Phishing Explained – What is Phishing? How it works How to prevent it | Attack techniques Scam ExamplesIn this episode we are going to talk about Phishin...
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In this episode we are going to talk about Phishing. Phishing is a cyber attack that uses disguised email as a weapon. It's one of the oldest types of cyberattacks, dating back to the 1990s, and it's still one of the most widespread and pernicious, with phishing messages and techniques becoming increasingly sophisticated. According to research, including the 2019 Verizon Data Breach Investigations Report, nearly a third of all breaches involved phishing. For cyber-espionage attacks, that number jumps to 78%. The worst phishing news is that its perpetrators are getting much, much better at it thanks to well-produced, off-the-shelf tools and templates.
An organization succumbing to such an attack typically sustains severe financial losses in addition to declining market share, reputation, and consumer trust. Depending on scope, a phishing attempt might escalate into a security incident from which a business will have a difficult time recovering.
We want to make sure we are secure and prepared in case one of these attackers tries to infiltrate our systems so today we are going to take a look at Phishing and see how we can protect our company, systems and clients from it.
What is Phishing? Phishing Attacks. How phishing attacks work
Phishing is a type of social engineering where an attacker sends a fraudulent ("spoofed") message designed to trick a human victim into revealing sensitive information to the attacker or to deploy malicious software on the victim's infrastructure like ransomware. Phishing attacks have become increasingly sophisticated and often transparently mirror the site being targeted, allowing the attacker to observe everything while the victim is navigating the site, and transverse any additional security boundaries with the victim. As of 2020, phishing is by far the most common attack performed by cyber-criminals, with the FBI's Internet Crime Complaint Centre recording over twice as many incidents of phishing than any other type of computer crime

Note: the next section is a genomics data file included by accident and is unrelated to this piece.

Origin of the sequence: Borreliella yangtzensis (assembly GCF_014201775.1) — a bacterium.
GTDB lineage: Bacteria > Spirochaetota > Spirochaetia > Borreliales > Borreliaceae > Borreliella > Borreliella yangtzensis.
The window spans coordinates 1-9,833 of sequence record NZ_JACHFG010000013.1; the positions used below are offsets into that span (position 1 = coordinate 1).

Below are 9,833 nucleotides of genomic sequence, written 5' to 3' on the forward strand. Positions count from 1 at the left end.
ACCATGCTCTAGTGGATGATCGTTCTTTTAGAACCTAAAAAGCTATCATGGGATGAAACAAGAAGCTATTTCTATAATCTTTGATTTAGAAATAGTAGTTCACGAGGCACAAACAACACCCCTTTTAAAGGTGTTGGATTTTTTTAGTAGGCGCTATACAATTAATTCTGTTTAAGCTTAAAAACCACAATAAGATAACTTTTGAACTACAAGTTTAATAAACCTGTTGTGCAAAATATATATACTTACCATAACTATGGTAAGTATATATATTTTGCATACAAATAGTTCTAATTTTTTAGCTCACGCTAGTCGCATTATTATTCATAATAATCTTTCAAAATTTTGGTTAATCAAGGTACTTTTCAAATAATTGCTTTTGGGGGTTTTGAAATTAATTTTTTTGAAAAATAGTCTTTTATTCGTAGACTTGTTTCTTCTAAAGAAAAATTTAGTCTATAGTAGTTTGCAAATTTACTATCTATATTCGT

What ist he goal of phishing?
There are a couple of different ways to break attacks down into categories. Generally, a phishing campaign tries to get the victim to do one of two things:
• Hand over sensitive information. These messages aim to trick the user into revealing important data — often a username and password that the attacker can use to breach a system or account. The classic version of this scam involves sending out an email tailored to look like a message from a major bank; by spamming out the message to millions of people, the attackers ensure that at least some of the recipients will be customers of that bank. The victim clicks on a link in the message and is taken to a malicious site designed to resemble the bank's webpage, and then hopefully enters their username and password. The attacker can now access the victim's account.
• Download malware. Like a lot of spam, these types of phishing emails aim to get the victim to infect their own computer with malware. Often the messages are "soft targeted" — they might be sent to an HR staffer with an attachment that purports to be a job seeker's resume, for instance. These attachments are often .zip files, or Microsoft Office documents with malicious embedded code. The most common form of malicious code is ransomware — it is estimated that 93% of phishing emails contained ransomware attachments.